Posted On by &filed under Calcutta High Court, High Court.

Calcutta High Court
Guiram Ghosal vs Lal Behari Das on 21 March, 1910
Equivalent citations: (1910) ILR 37 Cal 578
Author: S A Carnduff
Bench: Stephen, Carnduff


Stephen and Carnduff, JJ.

1. This case arises under Section 147 of the Criminal Procedure Code. There is a dispute between the parties, one of whom claims as against the other an hereditary right to perform the duties of pujari of an idol in a certain temple. The other party makes the case that the first party is merely a servant. On the matter coming before the Magistrate, he held that he had no jurisdiction under Section 147 of the Criminal Procedure Code to deal with this dispute, because the rights set forth by the petitioners did not amount to an easement over any land.

2. We have granted a rule to show cause why this order should not be set aside on the ground that the Magistrate had jurisdiction to deal with the case. On considering the matter and hearing the arguments of the learned pleaders, we are of opinion that the Magistrate was right. Section 147 of the Criminal Procedure Code, as has been pointed out, is not in terms confined to easements, but relates to any dispute concerning the right of use of land or water. In the present case, there is no doubt a dispute; but, looking at the terms of the section, we cannot consider that it is the right of use of land that is here in dispute. It may be that it is impossible to perform the duties of a pujari without entering upon the land on which the temple is built. But it is the worship which is disputed, and not the use of the land. The expression “land” is not defined in the Code of Criminal Procedure, but it is to be observed that, for the purposes of the somewhat analogous provisions of Section 145, it is not referred to as necessarily including buildings. Another view has been adopted by the Madras High Court in Kader Batcha v. Kader Batcha Rowthan (1905) I.L.R. 29 Mad. 237, following a previous decision of the same Court; but we can only say that, looking at the obvious purposes for which the section was intended, and considering also the scope of Section 145 of the Code, we think that the present dispute is certainly not one which it was intended that Section 147 should cover.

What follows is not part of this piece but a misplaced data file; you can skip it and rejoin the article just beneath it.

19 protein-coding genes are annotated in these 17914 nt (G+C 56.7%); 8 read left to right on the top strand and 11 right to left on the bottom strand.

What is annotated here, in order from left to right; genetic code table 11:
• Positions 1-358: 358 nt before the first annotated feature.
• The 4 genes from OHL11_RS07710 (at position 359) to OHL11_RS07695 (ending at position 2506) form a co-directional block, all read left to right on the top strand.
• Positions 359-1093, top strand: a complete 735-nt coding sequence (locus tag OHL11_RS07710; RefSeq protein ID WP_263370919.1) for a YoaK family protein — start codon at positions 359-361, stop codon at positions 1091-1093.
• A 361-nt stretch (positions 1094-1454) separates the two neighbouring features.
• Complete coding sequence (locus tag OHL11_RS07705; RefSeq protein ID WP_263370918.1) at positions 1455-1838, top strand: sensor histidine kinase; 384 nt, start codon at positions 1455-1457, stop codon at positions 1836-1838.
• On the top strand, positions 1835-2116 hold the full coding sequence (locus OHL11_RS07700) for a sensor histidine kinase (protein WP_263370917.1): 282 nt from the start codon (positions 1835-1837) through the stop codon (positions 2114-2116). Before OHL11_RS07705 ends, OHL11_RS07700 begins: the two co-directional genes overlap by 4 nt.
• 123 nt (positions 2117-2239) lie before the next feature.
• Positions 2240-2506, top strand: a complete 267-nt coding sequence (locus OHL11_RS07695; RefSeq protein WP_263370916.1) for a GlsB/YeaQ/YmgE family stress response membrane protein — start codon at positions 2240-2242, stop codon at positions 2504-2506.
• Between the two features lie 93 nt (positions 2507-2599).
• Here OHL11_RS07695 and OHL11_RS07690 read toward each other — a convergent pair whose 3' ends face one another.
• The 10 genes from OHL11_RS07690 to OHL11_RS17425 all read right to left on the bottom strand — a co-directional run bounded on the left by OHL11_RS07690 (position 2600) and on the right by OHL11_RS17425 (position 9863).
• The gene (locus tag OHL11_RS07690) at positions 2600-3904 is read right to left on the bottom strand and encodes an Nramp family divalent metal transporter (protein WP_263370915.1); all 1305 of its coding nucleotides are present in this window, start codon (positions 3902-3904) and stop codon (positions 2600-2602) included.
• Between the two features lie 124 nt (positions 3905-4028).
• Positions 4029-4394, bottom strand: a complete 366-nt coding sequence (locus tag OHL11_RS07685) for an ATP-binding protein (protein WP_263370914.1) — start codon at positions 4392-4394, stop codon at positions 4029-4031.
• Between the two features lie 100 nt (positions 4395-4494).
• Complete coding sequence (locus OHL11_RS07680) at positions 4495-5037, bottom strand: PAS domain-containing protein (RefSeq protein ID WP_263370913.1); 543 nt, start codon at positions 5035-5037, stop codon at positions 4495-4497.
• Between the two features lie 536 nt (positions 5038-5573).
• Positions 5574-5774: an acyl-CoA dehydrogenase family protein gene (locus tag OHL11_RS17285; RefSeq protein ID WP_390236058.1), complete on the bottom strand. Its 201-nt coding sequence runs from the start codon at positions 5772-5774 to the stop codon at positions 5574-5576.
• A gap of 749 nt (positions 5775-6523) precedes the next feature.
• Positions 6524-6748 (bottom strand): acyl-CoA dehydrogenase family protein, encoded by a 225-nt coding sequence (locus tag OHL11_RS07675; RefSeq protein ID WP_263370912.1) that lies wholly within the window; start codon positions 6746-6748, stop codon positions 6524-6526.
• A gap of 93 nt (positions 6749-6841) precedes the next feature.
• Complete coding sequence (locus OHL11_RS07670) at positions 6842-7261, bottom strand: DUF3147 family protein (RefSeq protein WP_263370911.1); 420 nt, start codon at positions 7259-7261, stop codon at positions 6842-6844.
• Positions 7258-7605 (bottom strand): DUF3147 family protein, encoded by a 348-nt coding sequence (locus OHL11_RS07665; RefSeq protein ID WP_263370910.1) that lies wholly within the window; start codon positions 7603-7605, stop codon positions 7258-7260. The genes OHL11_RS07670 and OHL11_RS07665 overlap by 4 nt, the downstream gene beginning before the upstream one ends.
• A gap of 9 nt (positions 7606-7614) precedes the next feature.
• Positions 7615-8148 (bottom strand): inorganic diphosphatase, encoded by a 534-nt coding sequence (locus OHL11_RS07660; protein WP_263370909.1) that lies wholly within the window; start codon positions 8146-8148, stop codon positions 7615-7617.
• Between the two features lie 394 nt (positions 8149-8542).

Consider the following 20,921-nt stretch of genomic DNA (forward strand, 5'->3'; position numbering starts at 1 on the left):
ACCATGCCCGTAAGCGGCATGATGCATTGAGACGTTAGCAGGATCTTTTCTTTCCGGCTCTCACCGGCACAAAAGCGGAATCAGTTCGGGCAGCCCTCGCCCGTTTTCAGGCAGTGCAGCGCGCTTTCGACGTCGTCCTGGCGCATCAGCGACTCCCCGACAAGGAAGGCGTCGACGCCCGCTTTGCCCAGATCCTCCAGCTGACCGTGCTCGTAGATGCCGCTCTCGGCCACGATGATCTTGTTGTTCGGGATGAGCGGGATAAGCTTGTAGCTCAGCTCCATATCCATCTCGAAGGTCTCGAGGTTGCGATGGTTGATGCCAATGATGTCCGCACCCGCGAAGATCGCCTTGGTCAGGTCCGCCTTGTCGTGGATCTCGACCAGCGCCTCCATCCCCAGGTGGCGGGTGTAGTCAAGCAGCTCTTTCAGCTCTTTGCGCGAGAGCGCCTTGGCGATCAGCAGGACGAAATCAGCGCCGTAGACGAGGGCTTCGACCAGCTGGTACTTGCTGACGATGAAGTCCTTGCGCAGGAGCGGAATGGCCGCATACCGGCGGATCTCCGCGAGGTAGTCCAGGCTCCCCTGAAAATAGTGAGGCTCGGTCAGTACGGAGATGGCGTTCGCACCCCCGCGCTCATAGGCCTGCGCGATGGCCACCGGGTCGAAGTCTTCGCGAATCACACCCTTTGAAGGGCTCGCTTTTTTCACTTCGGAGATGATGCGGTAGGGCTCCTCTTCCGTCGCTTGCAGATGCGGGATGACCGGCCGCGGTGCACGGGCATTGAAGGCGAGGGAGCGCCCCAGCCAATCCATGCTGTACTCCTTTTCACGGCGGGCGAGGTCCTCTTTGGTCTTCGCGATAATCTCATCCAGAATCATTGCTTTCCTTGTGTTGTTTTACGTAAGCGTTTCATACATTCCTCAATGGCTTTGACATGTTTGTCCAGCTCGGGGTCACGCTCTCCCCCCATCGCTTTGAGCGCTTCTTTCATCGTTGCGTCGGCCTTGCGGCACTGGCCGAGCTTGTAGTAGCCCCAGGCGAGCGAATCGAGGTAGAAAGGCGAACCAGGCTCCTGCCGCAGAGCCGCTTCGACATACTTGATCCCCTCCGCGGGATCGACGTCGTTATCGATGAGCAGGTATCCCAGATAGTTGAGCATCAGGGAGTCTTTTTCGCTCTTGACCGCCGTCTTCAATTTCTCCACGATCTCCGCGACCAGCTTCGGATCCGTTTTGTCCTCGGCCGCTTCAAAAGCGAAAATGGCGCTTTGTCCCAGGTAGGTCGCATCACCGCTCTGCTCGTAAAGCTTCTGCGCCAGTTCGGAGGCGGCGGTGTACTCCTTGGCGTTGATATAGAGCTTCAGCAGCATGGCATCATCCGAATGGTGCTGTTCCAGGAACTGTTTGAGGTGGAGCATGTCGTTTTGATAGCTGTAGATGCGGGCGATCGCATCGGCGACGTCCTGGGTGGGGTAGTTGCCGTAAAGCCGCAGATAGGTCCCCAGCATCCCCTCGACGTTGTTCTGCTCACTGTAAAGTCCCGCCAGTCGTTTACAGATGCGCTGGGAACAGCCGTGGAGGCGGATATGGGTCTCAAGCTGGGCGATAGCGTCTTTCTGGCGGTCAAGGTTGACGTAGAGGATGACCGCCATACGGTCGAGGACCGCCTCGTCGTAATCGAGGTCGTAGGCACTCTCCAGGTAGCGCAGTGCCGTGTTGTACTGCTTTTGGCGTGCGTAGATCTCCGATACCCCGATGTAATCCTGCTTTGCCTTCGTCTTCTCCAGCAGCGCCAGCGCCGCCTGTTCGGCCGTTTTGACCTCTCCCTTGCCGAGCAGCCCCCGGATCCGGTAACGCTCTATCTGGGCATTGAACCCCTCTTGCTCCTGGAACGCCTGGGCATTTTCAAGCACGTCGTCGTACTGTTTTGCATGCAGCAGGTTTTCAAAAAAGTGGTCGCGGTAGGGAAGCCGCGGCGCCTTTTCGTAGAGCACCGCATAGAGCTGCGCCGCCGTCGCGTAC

3. The result is that the rule is discharged.

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